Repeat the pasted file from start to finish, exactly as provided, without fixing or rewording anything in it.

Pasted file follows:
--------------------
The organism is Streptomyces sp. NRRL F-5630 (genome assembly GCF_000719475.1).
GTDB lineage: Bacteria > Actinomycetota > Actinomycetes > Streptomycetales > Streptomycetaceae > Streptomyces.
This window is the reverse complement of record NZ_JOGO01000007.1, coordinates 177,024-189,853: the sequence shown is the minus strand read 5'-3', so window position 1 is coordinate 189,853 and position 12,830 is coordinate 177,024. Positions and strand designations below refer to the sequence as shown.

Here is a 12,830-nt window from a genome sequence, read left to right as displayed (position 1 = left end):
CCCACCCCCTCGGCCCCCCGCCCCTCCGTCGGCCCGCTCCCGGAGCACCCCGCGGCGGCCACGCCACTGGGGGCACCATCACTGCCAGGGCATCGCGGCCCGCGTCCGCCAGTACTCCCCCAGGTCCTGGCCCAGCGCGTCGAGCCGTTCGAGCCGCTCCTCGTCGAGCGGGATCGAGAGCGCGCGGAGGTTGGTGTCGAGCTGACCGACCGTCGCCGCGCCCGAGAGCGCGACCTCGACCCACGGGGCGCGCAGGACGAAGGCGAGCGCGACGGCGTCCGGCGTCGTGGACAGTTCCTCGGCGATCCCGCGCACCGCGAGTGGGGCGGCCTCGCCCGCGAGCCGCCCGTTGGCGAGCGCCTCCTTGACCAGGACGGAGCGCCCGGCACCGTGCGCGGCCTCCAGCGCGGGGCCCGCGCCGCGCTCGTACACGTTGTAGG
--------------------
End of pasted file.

The organism is Streptomyces sp. NRRL F-5630 (genome assembly GCF_000719475.1).
GTDB lineage: Bacteria > Actinomycetota > Actinomycetes > Streptomycetales > Streptomycetaceae > Streptomyces.
This window is the reverse complement of record NZ_JOGO01000007.1, coordinates 177,024-189,853: the sequence shown is the minus strand read 5'-3', so window position 1 is coordinate 189,853 and position 12,830 is coordinate 177,024. Positions and strand designations below refer to the sequence as shown.

Here is a 12,830-nt window from a genome sequence, read left to right as displayed (position 1 = left end):
CCCACCCCCTCGGCCCCCCGCCCCTCCGTCGGCCCGCTCCCGGAGCACCCCGCGGCGGCCACGCCACTGGGGGCACCATCACTGCCAGGGCATCGCGGCCCGCGTCCGCCAGTACTCCCCCAGGTCCTGGCCCAGCGCGTCGAGCCGTTCGAGCCGCTCCTCGTCGAGCGGGATCGAGAGCGCGCGGAGGTTGGTGTCGAGCTGACCGACCGTCGCCGCGCCCGAGAGCGCGACCTCGACCCACGGGGCGCGCAGGACGAAGGCGAGCGCGACGGCGTCCGGCGTCGTGGACAGTTCCTCGGCGATCCCGCGCACCGCGAGTGGGGCGGCCTCGCCCGCGAGCCGCCCGTTGGCGAGCGCCTCCTTGACCAGGACGGAGCGCCCGGCACCGTGCGCGGCCTCCAGCGCGGGGCCCGCGCCGCGCTCGTACACGTTGTAGG